"By Allah, these words and the words revealed to
Moosa ('Alayhis Salam) are the rays of one and the same light,"
and he told the Qureysh embassy that he would by no means hand
over the refugees to them. Then, disappointed and disgraced, they
held a counsel. One of them said:
"I have hit upon a plan that is sure to draw the king's wrath
upon their heads."
Although the others did not agree to such a drastic step (for after
all they were their own flesh and blood), yet he would not listen.
The next day, they excited the king by telling him that those heretics
denounced 'Isa ('Alayhis Salam) and did not believe in his Divinity.
The Muslims were again summoned to the court. They were much more
distressed this time. When the king inquired about their belief
in 'Isa ('Alayhis Salam), they said:
"We believe in what Allah has revealed about him
to our Prophet (Sallallaho alaihe wasallam), i.e. he is a servant
and Prophet of Allah, and is His word, which He conveyed to the
virgin and pure Maryam."
Negus said: '"Isa ('Alayhis Salam) himself does not say anything
The priests then began to murmur in protest, but the king would
not listen to them. He returned to the delegation the presents they
had brought for him, and said to the Muslims:
"Go and live in peace. If anybody ill-treats you, he will
have to pay heavily for it."
A royal declaration was also issued to that effect. This enhanced
the prestige of the Muslims in the country, and the Qureysh delegation
had to return crestfallen.
This failure of the Qureysh embassy to Abyssinia, and the triumph
of Muslims over them, led to an increase in the exasperation of
the idolaters; the conversion of 'Umar (Rad-hiyallaho anho] to Islam
added fuel to fire. They grew more and more embittered, till things
came to such a pass that a large number of the Qureysh chiefs conspired
to kill Muhammad (Sallallaho alaihe wasallam) outright and deal
summarily with the whole affair. But this was not so easy. Banu
Hashim to which clan the Prophet (Sallallaho alaihe wasallam) belonged,
were strong in number and still stronger in influence. Although
all of them were not Muslims, yet even the non-Muslims among them
would not agree to, or tolerate the murder of the Prophet (Sallallaho
The Qureysh, therefore, decided to place a social ban on the Banu
Hashim, and their chiefs drew up a document to the effect that none
of them or their clans would associate with, buy from or sell to
those who sided with the Banu Hashim, unless and until they surrendered
Muhammad (Sallallaho alaihe wasallam) for the death penalty. All
of them signed this document on 1st Moharram of 7th year of the
Mission, and the scroll was hung up in the Ka'abah in order to give
it full sanctity.
Then, for three long years, the Prophet (Sallallaho alaihe wasallam)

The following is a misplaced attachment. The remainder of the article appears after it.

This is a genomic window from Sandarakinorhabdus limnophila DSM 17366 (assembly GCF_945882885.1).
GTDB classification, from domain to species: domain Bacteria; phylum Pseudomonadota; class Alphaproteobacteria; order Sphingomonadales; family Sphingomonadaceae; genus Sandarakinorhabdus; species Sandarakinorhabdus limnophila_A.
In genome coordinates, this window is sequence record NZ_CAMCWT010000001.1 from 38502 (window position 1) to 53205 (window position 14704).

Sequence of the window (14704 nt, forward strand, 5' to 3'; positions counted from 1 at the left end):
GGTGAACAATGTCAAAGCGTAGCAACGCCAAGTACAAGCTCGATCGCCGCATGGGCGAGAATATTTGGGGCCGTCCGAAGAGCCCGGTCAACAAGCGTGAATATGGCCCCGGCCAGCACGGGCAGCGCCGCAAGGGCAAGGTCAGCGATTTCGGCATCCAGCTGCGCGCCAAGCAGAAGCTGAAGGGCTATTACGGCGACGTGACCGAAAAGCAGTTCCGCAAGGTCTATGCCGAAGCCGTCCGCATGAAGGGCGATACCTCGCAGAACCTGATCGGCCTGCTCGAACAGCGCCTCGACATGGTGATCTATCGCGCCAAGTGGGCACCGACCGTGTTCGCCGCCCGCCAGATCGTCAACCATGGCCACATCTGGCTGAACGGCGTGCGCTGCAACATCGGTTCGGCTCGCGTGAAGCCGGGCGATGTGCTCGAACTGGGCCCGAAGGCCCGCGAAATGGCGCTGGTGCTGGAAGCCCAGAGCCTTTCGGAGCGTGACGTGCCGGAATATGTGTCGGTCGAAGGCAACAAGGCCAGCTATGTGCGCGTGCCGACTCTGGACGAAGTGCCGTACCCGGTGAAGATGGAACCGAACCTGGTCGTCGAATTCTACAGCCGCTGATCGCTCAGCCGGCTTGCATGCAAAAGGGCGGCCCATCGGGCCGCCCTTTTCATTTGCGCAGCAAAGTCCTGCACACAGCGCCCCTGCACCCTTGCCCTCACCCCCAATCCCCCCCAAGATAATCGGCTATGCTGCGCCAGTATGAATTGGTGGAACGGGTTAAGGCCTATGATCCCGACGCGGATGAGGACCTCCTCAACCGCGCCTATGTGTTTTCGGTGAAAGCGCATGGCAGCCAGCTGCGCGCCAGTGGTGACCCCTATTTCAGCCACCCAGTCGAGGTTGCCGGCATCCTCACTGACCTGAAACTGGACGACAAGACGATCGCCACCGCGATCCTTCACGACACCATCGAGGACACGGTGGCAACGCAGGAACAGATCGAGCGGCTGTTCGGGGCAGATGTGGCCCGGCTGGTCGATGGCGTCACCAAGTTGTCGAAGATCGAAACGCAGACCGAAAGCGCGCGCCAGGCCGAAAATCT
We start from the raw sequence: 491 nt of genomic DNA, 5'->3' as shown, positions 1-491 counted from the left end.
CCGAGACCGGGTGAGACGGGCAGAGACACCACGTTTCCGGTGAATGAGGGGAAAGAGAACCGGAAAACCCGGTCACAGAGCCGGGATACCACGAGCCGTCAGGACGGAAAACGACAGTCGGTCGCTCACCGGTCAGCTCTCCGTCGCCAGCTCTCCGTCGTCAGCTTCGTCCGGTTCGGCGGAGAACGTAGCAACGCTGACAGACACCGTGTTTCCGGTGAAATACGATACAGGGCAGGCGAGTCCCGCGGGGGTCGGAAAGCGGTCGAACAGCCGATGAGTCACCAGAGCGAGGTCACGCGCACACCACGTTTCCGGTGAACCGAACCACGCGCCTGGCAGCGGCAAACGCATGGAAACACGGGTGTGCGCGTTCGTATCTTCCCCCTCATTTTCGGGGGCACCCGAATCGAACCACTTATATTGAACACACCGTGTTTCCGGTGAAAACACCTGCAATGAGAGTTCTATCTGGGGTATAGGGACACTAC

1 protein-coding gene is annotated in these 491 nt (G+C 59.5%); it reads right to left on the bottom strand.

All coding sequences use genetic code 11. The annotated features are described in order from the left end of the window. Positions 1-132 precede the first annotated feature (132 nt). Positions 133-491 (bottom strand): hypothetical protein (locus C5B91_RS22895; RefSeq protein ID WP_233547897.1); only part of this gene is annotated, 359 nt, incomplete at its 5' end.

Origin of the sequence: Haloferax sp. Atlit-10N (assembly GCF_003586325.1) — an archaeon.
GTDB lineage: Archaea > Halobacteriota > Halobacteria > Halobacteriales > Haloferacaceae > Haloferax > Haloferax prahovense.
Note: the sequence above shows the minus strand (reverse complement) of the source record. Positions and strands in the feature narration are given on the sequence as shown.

was shut up with all his kinsfolk in the glen, which was a sub-section
of one of the gorges that run down to Mecca. For three long years,
nobody could see them nor could they see anybody. They could not
purchase anything in Mecca nor from any trader coming from outside.
If any person was found outside this natural prison, he was beaten
mercilessly and if he asked for anything it was flatly refused.
Soon their stock of food was exhausted and they were reduced to
famine rations. Their women and, more specially, the children and
suckling babies would cry with hunger, and this was harder on them
than their own starvation. During the last part of this period,
their sole subsistence was the little food that the husbands of
Hashimite women married into other clans managed to smuggle into
the glen in the darkness of night.
At last by the Grace of Allah, after three years the scroll was
eaten up by white ants and the ban was removed. The severity of
the afflictions, which they bore during this period of ostracism,
cannot be imagined. But the Sahabah not only remained steadfast
in their faith, but also kept busy in spreading the light of Islam
amongst their comrades in distress.
Look! How much the Sahabah have suffered in the path of Allah and
for the cause of Islam. We claim to follow their footsteps, and
dream of the material progress and spiritual elevation which was
theirs, but how much have we suffered in the true cause? what sacrifice
have we offered for the sake of Allah in His path? Success is always
proportionate to the sacrifice. We wish to live in luxury and comfort,
and are too eager to race shoulder to shoulder with the non-Muslims
in enjoying the good things of this world, forgetting the Hereafter,
and then at the same time we expect to receive the same help from
Allah which the Sahabah received in their time. We cannot beguile
anybody but ourselves by working like this. As the Poet has said,
'I am afraid, 0 wayfarer, that you will not reach the Ka'aba because
the path that you are following goes (in the opposite direction)